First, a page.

In fact, I think if you worry too much you aren’t going to do the tank justice. Sometimes you need to just drop the hammer and go for it, hit the adrenaline and hope to get that crucial bounce. Live fast. Push the limits.

I can tell you if you don’t push the limits, you’ll never get even close to getting an Ace in this thing…

I’ve had some fantastic brawls in the SU. Taken down hapless tier X Mediums who thought I would be a pushover. Chased down Light tanks. Hit weakspots no-scope doing fifty. Gotten bounce after bounce with less than twenty hitpoints left. Rammed tier X Heavy tanks and DPM:ed them down. I have COD:ed Heavy tanks, TDs, Medium tanks, even Light tanks with a bit of poetic licence.

My favourite thing to do is charge straight at Heavy tanks; they think I’m going to facehug, but I go straight past them because I know they may have a turret, but they’re still not going to beat my traverse. By the time they’ve turned around, I’m already coming straight at them again, hit them, take the tracks off, then go past them again; all the while firing every seven seconds or so.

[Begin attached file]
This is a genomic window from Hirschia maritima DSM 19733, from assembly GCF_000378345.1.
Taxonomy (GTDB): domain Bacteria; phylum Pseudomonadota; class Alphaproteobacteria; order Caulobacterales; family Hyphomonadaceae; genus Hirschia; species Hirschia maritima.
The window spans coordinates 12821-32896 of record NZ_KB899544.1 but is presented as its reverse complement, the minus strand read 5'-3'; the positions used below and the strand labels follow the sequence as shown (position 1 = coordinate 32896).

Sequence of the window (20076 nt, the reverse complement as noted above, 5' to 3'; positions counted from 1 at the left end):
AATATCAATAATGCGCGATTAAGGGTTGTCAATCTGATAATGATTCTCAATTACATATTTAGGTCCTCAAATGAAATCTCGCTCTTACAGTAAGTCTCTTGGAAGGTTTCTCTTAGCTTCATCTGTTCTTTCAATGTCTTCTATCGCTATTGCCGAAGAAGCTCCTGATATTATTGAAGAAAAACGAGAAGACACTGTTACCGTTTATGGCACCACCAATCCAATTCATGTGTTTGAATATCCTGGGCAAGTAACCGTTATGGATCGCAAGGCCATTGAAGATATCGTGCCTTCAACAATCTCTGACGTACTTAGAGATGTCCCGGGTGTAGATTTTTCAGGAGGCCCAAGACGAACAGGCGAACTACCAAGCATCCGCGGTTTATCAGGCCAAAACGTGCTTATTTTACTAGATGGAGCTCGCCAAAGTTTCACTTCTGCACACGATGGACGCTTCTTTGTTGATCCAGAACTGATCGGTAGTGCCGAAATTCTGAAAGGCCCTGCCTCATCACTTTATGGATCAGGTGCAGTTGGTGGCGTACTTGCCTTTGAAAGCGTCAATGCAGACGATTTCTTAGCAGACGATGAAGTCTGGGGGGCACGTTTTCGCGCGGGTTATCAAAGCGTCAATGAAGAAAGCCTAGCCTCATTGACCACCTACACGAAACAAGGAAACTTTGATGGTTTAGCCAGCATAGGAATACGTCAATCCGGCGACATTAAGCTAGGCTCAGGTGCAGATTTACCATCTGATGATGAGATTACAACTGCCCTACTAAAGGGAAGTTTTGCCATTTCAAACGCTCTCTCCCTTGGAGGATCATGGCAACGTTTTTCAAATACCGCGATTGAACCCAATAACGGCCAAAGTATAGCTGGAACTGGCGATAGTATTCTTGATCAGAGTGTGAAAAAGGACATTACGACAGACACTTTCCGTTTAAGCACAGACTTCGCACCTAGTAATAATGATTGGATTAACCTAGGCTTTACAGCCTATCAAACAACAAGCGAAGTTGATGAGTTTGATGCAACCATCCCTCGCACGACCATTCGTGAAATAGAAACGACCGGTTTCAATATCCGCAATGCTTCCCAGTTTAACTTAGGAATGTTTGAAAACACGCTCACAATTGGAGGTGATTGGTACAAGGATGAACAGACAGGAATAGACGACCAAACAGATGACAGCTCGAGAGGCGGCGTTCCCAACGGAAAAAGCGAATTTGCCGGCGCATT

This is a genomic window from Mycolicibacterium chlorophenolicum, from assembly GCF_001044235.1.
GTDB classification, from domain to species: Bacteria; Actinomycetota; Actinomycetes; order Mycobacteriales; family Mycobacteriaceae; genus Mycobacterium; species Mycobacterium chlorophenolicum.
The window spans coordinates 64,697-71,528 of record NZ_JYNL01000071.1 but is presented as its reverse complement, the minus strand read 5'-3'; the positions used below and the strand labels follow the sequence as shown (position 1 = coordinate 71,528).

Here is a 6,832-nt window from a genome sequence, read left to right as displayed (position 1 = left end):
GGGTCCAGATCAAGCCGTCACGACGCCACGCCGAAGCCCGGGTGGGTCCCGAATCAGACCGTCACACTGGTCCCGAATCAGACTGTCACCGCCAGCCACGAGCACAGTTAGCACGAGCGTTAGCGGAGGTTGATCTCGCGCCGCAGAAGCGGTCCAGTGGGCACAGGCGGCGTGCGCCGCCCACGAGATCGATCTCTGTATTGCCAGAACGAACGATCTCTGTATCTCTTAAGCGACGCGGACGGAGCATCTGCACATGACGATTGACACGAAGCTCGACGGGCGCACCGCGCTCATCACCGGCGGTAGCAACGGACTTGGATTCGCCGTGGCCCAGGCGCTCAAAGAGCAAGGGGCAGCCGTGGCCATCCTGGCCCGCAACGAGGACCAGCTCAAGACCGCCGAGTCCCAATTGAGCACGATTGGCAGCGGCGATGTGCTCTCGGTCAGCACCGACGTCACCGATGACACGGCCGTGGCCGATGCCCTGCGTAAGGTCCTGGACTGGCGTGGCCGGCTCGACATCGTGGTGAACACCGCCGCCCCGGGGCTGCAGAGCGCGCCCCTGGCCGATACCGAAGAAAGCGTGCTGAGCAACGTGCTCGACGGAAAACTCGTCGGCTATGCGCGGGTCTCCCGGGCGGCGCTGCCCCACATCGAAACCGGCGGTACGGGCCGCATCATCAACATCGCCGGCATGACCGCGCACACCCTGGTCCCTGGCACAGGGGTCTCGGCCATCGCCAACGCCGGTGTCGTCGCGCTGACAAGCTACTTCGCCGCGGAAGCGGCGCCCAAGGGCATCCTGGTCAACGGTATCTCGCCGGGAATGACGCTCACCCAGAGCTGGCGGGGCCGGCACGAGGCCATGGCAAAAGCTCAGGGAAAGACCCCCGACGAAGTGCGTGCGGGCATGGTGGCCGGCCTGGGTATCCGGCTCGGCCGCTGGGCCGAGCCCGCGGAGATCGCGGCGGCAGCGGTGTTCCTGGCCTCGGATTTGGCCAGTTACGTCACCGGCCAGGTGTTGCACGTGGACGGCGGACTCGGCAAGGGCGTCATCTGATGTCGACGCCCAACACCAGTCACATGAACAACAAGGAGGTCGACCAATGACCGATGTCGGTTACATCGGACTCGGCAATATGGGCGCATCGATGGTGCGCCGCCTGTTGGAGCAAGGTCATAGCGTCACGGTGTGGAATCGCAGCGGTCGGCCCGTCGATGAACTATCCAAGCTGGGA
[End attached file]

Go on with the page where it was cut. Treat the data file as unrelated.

And yes, I could spend more time being patient and keeping my head down I suppose, but you don’t drive the 263 line to learn patience. You drive it to learn how to flank hard. You drive it for the thrills out on the flanks. Tank-on-tank violence, up close and personal.

This also solves the problem with the shell speed not being fantastic. Sniping is kind of a bust anyway, but it does tend to penetrate when it actually hits something.

Strangely, I’ve not struggled at all with the four degrees of gun depression. I think this is down to a combination of having driven the previous two tanks in the line, and the gun being forward mounted. If you struggled with the 100M1 and the 101, this one will be easier in that respect.